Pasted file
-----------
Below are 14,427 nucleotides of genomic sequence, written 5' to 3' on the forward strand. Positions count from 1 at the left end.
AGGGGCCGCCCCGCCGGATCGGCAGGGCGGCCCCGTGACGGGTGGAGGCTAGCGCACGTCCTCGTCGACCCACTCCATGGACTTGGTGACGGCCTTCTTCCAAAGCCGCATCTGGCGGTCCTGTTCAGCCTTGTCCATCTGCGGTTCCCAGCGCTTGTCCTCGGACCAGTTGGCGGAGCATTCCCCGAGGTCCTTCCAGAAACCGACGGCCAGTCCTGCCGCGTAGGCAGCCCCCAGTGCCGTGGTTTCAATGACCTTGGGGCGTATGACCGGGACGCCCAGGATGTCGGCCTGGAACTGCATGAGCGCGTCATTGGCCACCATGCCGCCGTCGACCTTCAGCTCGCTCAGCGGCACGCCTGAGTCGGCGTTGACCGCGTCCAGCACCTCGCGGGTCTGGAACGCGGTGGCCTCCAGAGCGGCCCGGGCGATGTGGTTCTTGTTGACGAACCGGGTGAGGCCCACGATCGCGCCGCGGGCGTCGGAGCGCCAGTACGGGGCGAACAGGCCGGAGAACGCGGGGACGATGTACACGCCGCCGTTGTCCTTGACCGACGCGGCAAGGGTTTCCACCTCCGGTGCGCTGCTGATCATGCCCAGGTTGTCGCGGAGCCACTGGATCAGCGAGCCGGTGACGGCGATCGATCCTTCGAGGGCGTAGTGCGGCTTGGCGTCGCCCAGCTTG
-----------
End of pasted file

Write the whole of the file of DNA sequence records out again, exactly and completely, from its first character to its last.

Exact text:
Below are 14,427 nucleotides of genomic sequence, written 5' to 3' on the forward strand. Positions count from 1 at the left end.
AGGGGCCGCCCCGCCGGATCGGCAGGGCGGCCCCGTGACGGGTGGAGGCTAGCGCACGTCCTCGTCGACCCACTCCATGGACTTGGTGACGGCCTTCTTCCAAAGCCGCATCTGGCGGTCCTGTTCAGCCTTGTCCATCTGCGGTTCCCAGCGCTTGTCCTCGGACCAGTTGGCGGAGCATTCCCCGAGGTCCTTCCAGAAACCGACGGCCAGTCCTGCCGCGTAGGCAGCCCCCAGTGCCGTGGTTTCAATGACCTTGGGGCGTATGACCGGGACGCCCAGGATGTCGGCCTGGAACTGCATGAGCGCGTCATTGGCCACCATGCCGCCGTCGACCTTCAGCTCGCTCAGCGGCACGCCTGAGTCGGCGTTGACCGCGTCCAGCACCTCGCGGGTCTGGAACGCGGTGGCCTCCAGAGCGGCCCGGGCGATGTGGTTCTTGTTGACGAACCGGGTGAGGCCCACGATCGCGCCGCGGGCGTCGGAGCGCCAGTACGGGGCGAACAGGCCGGAGAACGCGGGGACGATGTACACGCCGCCGTTGTCCTTGACCGACGCGGCAAGGGTTTCCACCTCCGGTGCGCTGCTGATCATGCCCAGGTTGTCGCGGAGCCACTGGATCAGCGAGCCGGTGACGGCGATCGATCCTTCGAGGGCGTAGTGCGGCTTGGCGTCGCCCAGCTTG